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Networked Storage

Holiday Buyer's Guide 2006, Part 2: Networking
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This has been quite a year for Networked Storage products, which are challenging wireless gear for the title of most desired product. The main driver has been the need to house our ever-increasing digital media collections which are being fed by digital cameras, iTunes and a host of other content acquisition options.

The good news is that the latest round of products has better performance, more user-friendly interfaces, and frequently include built-in media servers, backup features and SATA drives and interfaces. There are also more options in the BYOD (Bring Your Own Drive/Disk) category, which allow you to put that drive left over from your last system upgrade to good use. BYOD products also allow you to easily replace a failed drive, which can be quite painful with some diskful NASes.

More good news is that manufacturers are recognizing that it's impractical to regularly back up hundreds of gigabytes of data (or at least to expect most of us to actually do it) and are including automatic backup features and RAID capabilities. RAID automatically reads and writes data to multiple hard drives (you need at least two) in ways that allow data to remain intact when one drive eventually goes belly up.

If your budget is large along with your storage needs, then the Infrant ReadyNAS NV is the way to go. It can handle up to four 750 GB drives for a total storage capacity of almost 3 TB (that's Terabytes) in its petite, stylish enclosure and keep all that data safe with its flexible RAID features. The user interface is top-notch, although a bit daunting for newbies given all of its options. But Infrant's X-RAID (Expandable RAID) technology allows you to start with only one drive and automatically reconfigures itself without losing existing data as you add more drives. Multiple media servers are included, as is a client backup utility that doesn't require any software to be installed on clients. The newer NV+ adds an LCD front-panel display and bundles copies of EMC's Retrospect for another client backup alternative.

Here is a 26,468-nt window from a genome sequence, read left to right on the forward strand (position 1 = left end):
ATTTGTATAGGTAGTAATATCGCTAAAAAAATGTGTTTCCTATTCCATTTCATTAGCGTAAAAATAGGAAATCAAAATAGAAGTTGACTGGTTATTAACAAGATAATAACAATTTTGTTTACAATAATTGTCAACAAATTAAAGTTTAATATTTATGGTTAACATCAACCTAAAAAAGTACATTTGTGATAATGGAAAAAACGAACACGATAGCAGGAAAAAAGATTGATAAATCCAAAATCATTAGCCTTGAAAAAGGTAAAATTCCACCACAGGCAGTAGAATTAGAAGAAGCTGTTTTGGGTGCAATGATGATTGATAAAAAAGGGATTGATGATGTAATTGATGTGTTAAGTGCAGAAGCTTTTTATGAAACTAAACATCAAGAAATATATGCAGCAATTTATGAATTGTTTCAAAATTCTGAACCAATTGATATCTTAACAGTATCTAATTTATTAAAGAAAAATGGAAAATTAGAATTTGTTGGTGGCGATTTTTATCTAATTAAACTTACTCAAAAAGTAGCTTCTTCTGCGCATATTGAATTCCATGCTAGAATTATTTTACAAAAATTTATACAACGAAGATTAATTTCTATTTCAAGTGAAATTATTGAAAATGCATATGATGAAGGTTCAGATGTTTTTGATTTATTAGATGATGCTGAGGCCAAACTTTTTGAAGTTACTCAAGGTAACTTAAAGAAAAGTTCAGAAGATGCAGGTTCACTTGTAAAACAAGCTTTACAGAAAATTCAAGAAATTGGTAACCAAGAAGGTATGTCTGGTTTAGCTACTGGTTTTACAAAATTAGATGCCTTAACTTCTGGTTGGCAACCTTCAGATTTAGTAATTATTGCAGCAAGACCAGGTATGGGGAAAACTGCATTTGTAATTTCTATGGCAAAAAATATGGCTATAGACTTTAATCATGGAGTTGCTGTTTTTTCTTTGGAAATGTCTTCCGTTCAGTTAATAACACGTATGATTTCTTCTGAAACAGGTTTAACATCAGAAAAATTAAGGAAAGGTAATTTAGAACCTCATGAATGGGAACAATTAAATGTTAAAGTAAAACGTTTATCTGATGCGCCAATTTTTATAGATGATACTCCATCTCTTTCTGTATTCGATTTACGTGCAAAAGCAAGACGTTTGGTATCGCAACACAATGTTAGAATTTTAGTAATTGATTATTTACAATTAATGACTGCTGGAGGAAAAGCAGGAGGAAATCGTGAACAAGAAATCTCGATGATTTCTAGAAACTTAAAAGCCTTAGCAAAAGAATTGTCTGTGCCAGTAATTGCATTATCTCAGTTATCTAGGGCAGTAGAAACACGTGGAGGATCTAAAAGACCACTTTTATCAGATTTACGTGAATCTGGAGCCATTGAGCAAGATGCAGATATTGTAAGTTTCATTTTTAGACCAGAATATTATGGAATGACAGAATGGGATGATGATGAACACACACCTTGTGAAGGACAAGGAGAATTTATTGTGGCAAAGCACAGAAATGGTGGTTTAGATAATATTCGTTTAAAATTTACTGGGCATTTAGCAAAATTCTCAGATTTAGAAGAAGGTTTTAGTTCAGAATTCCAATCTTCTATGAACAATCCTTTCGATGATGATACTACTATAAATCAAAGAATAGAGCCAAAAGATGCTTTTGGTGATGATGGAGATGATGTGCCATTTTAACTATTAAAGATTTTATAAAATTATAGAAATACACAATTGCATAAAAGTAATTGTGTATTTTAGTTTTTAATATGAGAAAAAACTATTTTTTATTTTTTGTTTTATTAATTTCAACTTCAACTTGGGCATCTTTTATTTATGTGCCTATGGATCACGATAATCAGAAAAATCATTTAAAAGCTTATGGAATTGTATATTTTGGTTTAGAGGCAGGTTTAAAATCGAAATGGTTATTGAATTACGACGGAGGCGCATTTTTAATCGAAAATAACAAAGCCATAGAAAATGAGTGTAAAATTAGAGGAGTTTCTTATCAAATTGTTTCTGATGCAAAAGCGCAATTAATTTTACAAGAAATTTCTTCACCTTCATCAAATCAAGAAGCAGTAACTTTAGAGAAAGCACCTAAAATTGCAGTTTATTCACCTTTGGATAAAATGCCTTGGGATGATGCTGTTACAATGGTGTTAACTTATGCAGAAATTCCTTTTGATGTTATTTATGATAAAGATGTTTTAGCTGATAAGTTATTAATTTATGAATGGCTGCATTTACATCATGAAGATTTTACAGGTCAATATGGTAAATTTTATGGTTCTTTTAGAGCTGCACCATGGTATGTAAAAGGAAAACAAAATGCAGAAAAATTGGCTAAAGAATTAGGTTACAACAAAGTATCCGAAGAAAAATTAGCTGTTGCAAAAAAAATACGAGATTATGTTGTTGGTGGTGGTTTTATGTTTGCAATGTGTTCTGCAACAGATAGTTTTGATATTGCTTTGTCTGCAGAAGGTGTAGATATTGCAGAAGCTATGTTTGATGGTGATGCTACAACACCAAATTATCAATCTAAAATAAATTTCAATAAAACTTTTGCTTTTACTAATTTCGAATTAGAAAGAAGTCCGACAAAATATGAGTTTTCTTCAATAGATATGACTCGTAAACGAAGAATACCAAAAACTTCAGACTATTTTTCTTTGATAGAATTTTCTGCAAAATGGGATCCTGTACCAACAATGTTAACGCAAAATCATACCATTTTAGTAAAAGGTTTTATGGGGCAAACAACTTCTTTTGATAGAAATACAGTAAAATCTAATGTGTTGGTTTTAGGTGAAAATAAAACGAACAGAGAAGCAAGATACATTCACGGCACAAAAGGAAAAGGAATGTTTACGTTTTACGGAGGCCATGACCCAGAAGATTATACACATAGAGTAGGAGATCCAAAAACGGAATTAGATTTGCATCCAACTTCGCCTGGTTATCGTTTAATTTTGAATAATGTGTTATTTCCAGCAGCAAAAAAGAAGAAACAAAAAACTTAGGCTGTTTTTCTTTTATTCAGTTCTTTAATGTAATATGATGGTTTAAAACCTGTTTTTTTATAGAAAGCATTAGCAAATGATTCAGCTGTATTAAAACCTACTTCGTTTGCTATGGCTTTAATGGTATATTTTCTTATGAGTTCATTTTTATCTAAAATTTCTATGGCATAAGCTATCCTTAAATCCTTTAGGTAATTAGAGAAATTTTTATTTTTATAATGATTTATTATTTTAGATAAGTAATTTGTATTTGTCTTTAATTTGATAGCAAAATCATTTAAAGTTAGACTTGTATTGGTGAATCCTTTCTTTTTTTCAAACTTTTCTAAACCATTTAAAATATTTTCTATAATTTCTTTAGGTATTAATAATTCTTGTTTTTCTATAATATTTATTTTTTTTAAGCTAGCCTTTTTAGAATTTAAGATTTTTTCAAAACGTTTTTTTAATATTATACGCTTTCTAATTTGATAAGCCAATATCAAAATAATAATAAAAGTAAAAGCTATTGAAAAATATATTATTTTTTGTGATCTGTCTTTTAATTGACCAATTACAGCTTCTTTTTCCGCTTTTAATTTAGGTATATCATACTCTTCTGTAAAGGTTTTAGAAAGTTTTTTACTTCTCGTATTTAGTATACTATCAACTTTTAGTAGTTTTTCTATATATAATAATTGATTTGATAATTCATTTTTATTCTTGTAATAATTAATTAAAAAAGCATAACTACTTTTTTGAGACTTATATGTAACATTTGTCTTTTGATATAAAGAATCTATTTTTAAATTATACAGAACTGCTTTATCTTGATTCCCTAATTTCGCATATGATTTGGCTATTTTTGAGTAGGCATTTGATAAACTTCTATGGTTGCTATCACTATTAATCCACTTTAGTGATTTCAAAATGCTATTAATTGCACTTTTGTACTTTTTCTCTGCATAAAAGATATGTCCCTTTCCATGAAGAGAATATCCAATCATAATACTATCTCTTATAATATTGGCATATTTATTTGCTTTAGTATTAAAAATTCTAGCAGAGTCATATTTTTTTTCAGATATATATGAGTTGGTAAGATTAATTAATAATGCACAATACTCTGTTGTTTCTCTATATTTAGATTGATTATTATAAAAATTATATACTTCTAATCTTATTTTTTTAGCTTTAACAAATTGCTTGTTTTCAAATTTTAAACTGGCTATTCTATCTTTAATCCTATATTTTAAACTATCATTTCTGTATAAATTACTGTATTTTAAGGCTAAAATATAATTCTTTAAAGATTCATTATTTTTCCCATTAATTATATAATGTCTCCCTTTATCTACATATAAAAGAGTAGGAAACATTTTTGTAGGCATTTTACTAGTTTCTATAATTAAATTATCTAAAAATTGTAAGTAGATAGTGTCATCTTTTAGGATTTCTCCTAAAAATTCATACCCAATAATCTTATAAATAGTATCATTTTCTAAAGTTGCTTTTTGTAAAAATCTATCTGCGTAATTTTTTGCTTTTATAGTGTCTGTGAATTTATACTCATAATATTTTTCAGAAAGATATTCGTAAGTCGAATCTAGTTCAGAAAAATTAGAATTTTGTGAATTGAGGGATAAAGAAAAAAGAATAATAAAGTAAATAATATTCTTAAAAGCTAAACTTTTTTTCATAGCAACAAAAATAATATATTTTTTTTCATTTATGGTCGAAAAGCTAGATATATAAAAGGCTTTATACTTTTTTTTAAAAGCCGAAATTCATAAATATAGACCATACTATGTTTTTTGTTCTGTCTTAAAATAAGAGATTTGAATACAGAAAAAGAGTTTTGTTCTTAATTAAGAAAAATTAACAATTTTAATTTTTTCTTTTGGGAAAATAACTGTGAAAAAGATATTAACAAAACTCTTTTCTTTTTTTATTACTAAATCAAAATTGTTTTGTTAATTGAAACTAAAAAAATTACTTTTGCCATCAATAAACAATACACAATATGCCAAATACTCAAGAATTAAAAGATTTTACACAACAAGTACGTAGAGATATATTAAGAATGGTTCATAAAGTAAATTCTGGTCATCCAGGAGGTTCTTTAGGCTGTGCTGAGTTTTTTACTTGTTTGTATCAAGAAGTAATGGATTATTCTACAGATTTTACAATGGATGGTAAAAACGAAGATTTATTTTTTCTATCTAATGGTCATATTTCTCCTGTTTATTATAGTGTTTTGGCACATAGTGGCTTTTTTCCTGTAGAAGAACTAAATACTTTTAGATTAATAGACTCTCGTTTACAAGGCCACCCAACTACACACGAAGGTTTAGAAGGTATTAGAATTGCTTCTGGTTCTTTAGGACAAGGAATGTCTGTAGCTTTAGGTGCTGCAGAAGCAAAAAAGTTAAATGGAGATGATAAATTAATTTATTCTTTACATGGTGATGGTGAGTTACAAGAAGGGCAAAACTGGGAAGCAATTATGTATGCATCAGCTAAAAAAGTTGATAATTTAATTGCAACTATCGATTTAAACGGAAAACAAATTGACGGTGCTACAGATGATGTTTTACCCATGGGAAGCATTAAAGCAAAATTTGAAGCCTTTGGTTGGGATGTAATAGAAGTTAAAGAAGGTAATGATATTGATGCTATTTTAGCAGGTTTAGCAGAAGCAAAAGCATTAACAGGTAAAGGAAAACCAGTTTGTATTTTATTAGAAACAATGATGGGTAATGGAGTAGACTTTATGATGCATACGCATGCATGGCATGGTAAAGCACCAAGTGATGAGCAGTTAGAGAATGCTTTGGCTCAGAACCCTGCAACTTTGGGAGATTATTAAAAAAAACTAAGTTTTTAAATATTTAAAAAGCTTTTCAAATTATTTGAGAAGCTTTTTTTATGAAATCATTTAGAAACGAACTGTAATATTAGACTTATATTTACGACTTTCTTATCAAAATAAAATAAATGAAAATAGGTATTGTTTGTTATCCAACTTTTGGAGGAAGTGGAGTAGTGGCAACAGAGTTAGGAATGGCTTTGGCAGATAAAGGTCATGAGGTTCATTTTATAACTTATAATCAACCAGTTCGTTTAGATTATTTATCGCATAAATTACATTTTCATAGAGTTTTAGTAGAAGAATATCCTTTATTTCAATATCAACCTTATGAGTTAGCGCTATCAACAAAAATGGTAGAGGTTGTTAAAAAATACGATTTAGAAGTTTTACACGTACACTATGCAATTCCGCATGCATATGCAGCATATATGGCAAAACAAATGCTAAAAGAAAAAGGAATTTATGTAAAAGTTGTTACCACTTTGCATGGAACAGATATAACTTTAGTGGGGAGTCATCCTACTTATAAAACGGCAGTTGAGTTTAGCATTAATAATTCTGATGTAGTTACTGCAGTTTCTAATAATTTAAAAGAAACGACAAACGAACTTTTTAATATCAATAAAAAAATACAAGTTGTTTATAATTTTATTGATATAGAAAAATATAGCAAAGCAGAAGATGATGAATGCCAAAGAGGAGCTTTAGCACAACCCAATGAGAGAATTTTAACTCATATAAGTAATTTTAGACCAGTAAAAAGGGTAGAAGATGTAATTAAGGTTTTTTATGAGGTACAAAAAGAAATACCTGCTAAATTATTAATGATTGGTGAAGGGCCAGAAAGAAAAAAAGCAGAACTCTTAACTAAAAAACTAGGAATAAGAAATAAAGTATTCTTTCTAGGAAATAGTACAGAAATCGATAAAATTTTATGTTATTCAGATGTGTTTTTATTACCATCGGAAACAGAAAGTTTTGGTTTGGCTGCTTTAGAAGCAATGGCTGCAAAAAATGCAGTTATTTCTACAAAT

Infrant ReadyNAS NV NAS

If your budget is more modest, you may want to consider dual-drive products that support RAID 1 instead. Two products with good combinations of price and performance are HP's Media Vault and D-Link's DNS-323. Both are dual-SATA drive products with RAID 1 capability, built-in media serving and gigabit LAN interfaces.

HP mv2010 Media Vault

The DNS-323 is a full BYOD device and the mv2010 version of the HP product comes with one 300 GB drive and lets you add another via a handy slide-in tray. Both rate high in performance in our NAS Charts and will have full reviews coming up soon. The HP will set you back around $350 and the D-Link will be about $230 (sans drives) when it hits the stores shortly.

D-Link DNS-323 2-Bay Network Storage Enclosure
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